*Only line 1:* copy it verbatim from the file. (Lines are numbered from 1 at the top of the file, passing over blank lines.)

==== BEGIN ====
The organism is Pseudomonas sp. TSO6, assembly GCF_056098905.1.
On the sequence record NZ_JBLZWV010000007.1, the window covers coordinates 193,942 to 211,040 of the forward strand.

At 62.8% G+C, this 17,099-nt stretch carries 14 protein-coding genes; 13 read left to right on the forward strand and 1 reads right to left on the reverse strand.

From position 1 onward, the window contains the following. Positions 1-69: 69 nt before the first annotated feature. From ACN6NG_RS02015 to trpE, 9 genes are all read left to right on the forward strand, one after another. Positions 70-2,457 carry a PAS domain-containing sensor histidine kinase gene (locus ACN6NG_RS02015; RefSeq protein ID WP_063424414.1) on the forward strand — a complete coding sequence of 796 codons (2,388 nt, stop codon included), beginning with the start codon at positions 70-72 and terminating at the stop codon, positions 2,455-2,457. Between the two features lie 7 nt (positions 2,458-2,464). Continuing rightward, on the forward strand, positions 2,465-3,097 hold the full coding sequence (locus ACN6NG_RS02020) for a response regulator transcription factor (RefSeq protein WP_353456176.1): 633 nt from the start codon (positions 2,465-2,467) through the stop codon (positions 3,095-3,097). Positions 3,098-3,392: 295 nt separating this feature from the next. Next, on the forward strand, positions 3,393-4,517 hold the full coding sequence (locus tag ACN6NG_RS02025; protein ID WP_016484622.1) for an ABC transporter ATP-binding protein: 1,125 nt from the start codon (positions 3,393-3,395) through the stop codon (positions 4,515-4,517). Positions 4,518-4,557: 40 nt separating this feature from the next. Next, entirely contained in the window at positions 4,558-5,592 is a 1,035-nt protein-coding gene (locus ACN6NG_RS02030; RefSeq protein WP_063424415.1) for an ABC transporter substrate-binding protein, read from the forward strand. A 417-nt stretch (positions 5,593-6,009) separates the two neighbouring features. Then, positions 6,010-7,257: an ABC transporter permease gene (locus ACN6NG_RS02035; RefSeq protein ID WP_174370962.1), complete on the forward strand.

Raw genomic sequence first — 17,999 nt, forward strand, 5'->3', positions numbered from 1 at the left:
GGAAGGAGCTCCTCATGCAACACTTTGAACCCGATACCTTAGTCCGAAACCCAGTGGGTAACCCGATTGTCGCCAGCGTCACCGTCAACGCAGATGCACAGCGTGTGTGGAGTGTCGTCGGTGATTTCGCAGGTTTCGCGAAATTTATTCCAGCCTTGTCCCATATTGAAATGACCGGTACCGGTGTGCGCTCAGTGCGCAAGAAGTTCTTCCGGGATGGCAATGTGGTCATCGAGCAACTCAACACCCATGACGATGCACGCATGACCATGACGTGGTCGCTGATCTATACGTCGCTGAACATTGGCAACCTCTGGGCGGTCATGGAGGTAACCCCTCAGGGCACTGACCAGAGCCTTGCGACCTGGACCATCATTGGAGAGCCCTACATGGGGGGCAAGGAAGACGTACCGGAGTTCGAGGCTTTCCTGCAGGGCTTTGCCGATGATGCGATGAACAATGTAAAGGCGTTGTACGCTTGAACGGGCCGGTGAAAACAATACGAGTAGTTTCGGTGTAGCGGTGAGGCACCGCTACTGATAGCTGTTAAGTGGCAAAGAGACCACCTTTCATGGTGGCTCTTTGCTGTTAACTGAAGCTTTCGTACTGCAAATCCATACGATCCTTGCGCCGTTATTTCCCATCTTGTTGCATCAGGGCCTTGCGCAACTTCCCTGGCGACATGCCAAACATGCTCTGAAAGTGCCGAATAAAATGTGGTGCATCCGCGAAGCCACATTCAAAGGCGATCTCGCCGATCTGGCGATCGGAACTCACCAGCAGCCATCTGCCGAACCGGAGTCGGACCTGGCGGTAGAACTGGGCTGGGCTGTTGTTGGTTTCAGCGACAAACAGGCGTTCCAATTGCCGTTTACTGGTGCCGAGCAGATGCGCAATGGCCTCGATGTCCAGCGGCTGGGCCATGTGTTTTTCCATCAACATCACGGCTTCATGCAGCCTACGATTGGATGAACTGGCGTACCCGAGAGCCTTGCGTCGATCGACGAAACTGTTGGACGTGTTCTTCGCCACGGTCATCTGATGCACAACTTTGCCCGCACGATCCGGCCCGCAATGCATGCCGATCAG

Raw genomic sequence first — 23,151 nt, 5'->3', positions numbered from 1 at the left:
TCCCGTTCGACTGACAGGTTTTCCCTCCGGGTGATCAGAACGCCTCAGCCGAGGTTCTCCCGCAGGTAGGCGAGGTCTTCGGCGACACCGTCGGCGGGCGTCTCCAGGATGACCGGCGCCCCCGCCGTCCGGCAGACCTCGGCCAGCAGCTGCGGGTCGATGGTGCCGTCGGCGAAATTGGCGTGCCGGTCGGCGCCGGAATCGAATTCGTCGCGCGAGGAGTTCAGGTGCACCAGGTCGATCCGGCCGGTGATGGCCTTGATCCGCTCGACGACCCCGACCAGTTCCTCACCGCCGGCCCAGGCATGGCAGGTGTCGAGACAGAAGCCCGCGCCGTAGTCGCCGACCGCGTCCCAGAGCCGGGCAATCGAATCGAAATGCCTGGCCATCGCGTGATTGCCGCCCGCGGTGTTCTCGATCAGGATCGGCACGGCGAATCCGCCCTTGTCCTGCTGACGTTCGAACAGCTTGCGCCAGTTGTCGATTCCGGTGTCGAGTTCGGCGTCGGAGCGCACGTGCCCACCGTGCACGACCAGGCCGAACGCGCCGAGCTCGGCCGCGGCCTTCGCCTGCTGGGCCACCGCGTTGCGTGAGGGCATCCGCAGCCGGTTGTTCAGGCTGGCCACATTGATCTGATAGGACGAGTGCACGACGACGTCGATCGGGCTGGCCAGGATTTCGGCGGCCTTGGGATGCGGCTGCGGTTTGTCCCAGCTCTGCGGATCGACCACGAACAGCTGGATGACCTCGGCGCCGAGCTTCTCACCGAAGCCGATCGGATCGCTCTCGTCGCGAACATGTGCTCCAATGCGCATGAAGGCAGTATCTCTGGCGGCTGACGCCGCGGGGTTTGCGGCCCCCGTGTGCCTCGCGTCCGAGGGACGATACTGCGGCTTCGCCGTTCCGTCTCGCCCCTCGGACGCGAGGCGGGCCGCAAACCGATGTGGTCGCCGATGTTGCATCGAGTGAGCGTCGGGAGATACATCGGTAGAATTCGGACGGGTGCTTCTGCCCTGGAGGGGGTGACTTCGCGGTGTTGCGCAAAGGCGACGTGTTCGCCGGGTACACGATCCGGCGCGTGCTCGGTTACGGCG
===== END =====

The organism is Pseudomonas sp. TSO6, assembly GCF_056098905.1.